Tank At His Best
Oct. 16, 2001
The history is as familiar as the names. Deion Sanders, Florida State, 1988. Terrell Buckley, Florida State, 1991. Charles Woodson, Michigan, 1997. Since 1986, the Jim Thorpe Award has been given to the best defensive back in college football. The winners are judged on their performance on the field, their athletic ability and their character. This year, two-year starting safety Tank Williams earned a nod as his name is one of 38 on the 2001 Preseason Watch List for the Jim Thorpe Award.
Coming out of high school in Bay St. Louis, Mississippi, Tank Williams was not on the Jim Thorpe Award radar. He was not a top prospect with multitudes of scholarship offers. So when the opportunity to go to Stanford presented itself to Williams, he jumped at the chance to come to The Farm. The academic opportunity was unparalleled and the idea of playing major college football was just as enticing. He shared, 'Stanford is an easy choice. There's a great family atmosphere [within the program] and it lured me to California.'
So, Tank started to adjust to the West Coast - sort of. 'There aren't any buffet places,' Williams noted. 'It's fast-paced living out here. In Mississippi, it's laid back and slow. My teammates still mess with me about how slow I walk.'
Getting him to the state of California was the easy part. But how would he adjust to life and football in one of the nation's premier conferences? His philosophy was simple. 'I just tried to come out here and do the best I could,' confessed Williams. 'I applied that to my books, athletics and personal life.'
The simple approach worked and three years after he arrived on campus, Tank is no longer an undiscovered talent. People noticed when Williams recorded 66 tackles (52 unassisted), three interceptions, three tackles-for-loss and one quarterback sack to earn Second Team All-Pac-10 honors as a junior last season. People noticed this year when he was named one of the nation's top defensive backs.
His coaches have noticed too. 'I wish we had about 12 Tanks on our team,' commented secondary coach Denny Schuler. 'We've got to make sure we utilize his talents as best we can.'
Despite all the attention, Tank seems completely unfazed. 'Since my freshman year,' he explained, 'my goal was to be the best safety in the nation. That goal hasn't changed. I've worked hard the past winter, spring and summer, I'm not taking my eyes off the goal.'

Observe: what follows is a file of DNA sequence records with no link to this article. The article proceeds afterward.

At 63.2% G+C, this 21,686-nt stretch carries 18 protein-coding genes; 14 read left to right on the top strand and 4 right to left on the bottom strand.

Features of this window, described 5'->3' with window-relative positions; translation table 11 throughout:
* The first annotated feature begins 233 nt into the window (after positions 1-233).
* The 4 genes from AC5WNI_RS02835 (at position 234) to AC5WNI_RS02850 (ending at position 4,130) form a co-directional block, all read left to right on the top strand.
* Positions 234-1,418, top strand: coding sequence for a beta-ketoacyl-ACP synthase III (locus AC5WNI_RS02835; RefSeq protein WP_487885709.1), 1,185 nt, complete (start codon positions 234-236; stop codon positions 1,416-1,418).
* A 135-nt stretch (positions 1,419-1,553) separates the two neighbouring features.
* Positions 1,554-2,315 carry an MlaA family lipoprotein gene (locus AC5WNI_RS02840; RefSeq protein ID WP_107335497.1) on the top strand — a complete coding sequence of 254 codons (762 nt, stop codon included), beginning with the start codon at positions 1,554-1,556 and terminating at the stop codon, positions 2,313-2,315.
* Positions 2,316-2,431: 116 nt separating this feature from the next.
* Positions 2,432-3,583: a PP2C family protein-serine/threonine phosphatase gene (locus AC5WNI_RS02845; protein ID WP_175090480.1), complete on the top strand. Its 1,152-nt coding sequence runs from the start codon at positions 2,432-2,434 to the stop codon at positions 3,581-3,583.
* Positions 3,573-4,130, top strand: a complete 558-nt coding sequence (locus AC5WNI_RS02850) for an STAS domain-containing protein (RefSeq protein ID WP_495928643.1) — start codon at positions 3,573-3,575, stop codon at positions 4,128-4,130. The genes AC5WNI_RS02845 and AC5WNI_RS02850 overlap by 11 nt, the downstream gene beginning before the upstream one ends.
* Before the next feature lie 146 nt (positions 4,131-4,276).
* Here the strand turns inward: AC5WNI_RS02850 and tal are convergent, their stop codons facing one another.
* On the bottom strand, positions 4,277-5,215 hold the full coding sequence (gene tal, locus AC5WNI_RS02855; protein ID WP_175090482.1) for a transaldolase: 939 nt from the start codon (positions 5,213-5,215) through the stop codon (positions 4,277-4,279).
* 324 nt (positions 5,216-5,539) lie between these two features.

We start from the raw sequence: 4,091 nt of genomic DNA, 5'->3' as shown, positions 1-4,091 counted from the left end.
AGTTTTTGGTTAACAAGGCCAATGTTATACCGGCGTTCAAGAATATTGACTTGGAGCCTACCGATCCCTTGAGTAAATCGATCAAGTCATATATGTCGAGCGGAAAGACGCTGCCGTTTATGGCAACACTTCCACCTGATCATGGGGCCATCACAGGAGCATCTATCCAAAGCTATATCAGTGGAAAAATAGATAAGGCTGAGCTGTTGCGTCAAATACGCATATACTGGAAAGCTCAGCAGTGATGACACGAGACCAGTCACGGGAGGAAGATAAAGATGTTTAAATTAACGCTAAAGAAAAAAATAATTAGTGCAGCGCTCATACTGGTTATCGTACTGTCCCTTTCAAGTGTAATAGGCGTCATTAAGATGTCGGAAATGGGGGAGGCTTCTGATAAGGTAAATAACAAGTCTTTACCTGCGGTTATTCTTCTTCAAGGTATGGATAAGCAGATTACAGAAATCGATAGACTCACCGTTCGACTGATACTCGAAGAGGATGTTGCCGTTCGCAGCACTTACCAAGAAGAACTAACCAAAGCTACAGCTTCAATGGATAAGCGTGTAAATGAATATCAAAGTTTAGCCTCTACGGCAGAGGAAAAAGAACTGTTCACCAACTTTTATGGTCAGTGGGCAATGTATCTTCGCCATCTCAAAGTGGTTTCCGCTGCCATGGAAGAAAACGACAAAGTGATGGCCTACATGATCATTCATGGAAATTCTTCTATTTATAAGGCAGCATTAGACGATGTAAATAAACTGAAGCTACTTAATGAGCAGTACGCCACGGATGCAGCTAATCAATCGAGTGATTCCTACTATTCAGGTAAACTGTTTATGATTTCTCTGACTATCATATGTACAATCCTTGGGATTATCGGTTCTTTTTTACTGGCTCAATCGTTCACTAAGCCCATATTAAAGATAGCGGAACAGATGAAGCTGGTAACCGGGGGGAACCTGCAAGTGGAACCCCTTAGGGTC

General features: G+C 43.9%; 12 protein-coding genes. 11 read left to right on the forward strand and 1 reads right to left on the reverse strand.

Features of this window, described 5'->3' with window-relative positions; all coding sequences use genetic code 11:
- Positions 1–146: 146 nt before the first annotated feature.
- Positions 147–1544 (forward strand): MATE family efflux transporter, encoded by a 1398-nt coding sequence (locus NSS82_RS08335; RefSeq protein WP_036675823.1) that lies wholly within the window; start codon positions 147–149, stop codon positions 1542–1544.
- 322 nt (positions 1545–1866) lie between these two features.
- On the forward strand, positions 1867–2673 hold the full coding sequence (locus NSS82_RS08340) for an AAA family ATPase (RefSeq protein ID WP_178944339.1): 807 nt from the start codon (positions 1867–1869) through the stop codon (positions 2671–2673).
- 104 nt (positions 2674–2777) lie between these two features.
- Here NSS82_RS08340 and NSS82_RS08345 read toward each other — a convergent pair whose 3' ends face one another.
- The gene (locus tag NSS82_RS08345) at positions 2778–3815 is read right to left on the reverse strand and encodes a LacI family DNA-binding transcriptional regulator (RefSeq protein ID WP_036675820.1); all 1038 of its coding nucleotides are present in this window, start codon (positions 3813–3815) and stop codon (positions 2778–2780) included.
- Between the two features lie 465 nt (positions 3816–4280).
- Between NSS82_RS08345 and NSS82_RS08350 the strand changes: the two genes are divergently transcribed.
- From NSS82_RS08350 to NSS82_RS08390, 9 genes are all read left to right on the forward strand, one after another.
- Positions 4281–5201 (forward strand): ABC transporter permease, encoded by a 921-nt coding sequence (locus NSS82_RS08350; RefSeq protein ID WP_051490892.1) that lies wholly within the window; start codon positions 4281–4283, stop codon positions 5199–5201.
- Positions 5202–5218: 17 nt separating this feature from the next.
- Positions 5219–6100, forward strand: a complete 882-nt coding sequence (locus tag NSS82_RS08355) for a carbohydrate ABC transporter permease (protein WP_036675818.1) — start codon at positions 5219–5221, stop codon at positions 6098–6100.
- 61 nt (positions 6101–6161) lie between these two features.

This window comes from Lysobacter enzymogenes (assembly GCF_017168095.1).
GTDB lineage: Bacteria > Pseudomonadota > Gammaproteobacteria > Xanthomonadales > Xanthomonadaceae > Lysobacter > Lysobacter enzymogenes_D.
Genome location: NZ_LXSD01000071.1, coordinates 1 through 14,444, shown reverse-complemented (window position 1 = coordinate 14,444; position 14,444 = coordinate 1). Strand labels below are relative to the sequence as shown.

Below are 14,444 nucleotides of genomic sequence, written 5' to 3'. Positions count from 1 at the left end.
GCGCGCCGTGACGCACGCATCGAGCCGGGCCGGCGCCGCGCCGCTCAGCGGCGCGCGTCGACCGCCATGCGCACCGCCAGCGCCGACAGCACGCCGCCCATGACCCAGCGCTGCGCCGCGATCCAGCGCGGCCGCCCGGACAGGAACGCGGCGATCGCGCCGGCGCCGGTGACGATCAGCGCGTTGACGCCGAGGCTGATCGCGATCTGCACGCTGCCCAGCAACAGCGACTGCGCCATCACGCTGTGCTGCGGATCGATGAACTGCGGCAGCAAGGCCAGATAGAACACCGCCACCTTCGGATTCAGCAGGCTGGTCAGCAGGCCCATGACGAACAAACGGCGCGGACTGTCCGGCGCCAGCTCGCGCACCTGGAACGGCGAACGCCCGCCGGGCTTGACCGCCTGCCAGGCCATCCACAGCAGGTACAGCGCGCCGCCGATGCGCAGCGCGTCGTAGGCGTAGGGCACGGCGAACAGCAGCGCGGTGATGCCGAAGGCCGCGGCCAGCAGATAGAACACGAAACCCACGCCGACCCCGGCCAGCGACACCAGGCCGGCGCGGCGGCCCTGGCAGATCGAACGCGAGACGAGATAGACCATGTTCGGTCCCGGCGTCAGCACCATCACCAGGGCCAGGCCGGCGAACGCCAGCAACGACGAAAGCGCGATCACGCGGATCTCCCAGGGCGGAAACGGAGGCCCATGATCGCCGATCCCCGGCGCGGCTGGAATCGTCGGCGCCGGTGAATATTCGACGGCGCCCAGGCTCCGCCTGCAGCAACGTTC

The real goal of this season is not just to be the number one safety in the country, but to be the number one safety on a Pac-10 Championship team. Although the Rose Bowl will be hosting the National Championship in January and therefore might not include a Pac-10 or Big Ten team, Williams stated, 'Our goal hasn't changed. We want to make it to the Rose Bowl. We had a great time two years ago, and we want another crack at it.'
For Stanford to make it to a bowl game this season, the entire team will need to concentrate - especially during conference play. The Cardinal will face Oregon, UCLA and Washington on consecutive weekends in the middle of the season, meaning that in the midst of midterms and the normal rigors of being a student-athlete, the team will have to stay especially focused. Williams remarked that the most important thing for him personally was 'to stay healthy. It's my fourth season. I know what the system is [in the Pac-10]. I know how I need to perform in order to be successful. I will be the best player I can be.'
Every member of the squad will have to make continual effort to be the best he can be as they battle through the 2001 season. Added to the normal pressures, there is extra attention on Stanford this season and Tank is aware of all the eyes turned towards him and his teammates. With four Pac-10 teams ranked in the top-25, the conference is gaining more exposure and as the fight for the Pac-10 title continues, each team will have to face more pressure than usual. '[The national attention] is important,' he said, 'because it brings recognition to the team and it helps us as we're trying to be one of the best team's in the country.'
By Jessica Raber